The Ziploc bags are all lined up, each filled with seeds designated for swales being carved into former corn and soybean fields north of the Wakarusa River.
By this summer, the 57 water-filled depressions will receive their plantings — floatings, really — for germination into a new 142-acre expanse of wetlands. A boardwalk also will be installed, a trail system created, a parking lot established and a picnic pavilion erected.
Of course, the actual impetus for all this wetlands work — construction of the remaining stretch of the South Lawrence Trafficway — remains mired in legal limbo. One side maintains the road should be built through the existing Baker Wetlands, while another argues that the existing wetlands should be protected because of their cultural, educational, recreational and environmental significance.
Meanwhile, Roger Boyd keeps plugging along. He’s overseeing $975,000 worth of work to establish additional wetlands, on fields west of the extension of Louisiana Street at the southern edge of town.
And that’s just fine with him.
“There are a lot of skeptics who believe the mitigation will not work, so we’re demonstrating that it will,” said Boyd, Baker’s director of natural areas. “And it does take some time, so that’s to our advantage.”
The additional wetlands are at the center of a mitigation plan approved as part of a project that would extend the trafficway from its current ending at Iowa Street to a point on Kansas Highway 10, just east of Noria Road at the southeastern edge of Lawrence. The estimated $140 million extension would run through the northern end of the Baker Wetlands.
The state has not secured money to purchase necessary land or to finance the highway’s construction. Preliminary surveying work is ongoing, but no set of construction plans has been completed and a pending lawsuit challenges the entire project’s future.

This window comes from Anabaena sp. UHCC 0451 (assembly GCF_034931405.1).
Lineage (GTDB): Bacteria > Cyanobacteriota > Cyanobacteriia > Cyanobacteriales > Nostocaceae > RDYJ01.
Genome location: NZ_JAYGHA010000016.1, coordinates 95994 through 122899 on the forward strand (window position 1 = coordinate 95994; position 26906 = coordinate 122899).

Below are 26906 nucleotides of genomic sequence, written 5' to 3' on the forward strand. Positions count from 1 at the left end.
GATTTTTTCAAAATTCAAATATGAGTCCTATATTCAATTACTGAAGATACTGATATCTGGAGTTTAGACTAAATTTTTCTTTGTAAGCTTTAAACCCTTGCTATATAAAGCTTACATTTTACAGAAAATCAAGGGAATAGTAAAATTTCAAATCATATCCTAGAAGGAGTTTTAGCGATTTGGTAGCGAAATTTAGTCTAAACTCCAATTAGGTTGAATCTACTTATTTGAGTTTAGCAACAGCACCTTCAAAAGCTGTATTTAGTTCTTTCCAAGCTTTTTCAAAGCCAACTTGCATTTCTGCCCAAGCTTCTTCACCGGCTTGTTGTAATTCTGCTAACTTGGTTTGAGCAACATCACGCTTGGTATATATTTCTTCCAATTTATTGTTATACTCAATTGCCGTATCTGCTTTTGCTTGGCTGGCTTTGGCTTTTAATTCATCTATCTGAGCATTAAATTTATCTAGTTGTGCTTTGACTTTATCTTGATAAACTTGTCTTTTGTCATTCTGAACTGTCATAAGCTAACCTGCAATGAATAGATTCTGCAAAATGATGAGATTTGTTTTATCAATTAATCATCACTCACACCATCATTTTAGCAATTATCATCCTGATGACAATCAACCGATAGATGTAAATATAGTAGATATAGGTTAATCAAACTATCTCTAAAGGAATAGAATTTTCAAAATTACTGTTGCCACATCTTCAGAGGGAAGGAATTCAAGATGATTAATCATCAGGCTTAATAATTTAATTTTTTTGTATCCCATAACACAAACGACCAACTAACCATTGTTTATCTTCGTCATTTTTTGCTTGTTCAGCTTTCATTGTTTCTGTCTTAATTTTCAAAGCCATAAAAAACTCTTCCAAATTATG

As such uncertainties continue, Boyd is keeping busy.
He and his hired contractors have 42 swales in place, with another 15 to go, before they start spreading out seeds collected last year from the Baker Wetlands to the east. Some seeds, such as those for Pink Smartweed, will be expected to germinate, grow into plants and bloom this summer. It could be a few years before others, such as Arrowleaf plants, manage to take hold.
The curving depressions — seen from above, they resemble fairways on a golf course — vary in depth, from 6 to 18 inches, Boyd said. The goal of the swales is to turn the farm fields back into what they had been for centuries: functioning, healthy wetlands.
“They’re there to replicate what a floodplain would look like, with all the river meanders, and get rid of the linear pattern the field had for 100 years,” Boyd said of the swales. “It’s mostly visual, so it looks more natural than manmade. That’s the aesthetic part.”
Functional, or fantasy?
The additional wetlands actually will function better than the “original” ones to the east, Boyd said. The existing Baker Wetlands don’t allow any floodwater to enter because of a levee system installed around the wetlands in 1920.
The additional wetlands, however, will collect drainage runoff: The 30 acres of additional wetlands northwest of North 1250 and East 1400 roads will drain about 80 acres coming off a hillside to the west, Boyd said.
The 112 acres of additional wetlands being created southwest of the intersection will end up draining about 650 acres, including fields on the western side of U.S. Highway 59.
“This area will have more function than the original wetlands,” Boyd said. “These will actually retain floodwater.”
Bob Eye, an attorney for a coalition of environmental and other groups suing to stop the trafficway from being extended through the Baker Wetlands, said that the idea of “replacing wetlands” was far too uncertain for his clients to really endorse or embrace.
Besides, he said, the Baker Wetlands also carry cultural value for their longtime connection with Haskell Indian Nations University and more.
“They have attributes that go beyond the environmental ones that are in play, and go to the cultural, educational and recreational attributes that cannot be replaced,” Eye said. “It’s not just something that you pull off the shelf and say, ‘We have replacement wetlands.’ It’s a lot more complicated than that. These wetlands are unique. They have unique attributes that need to be accounted for.”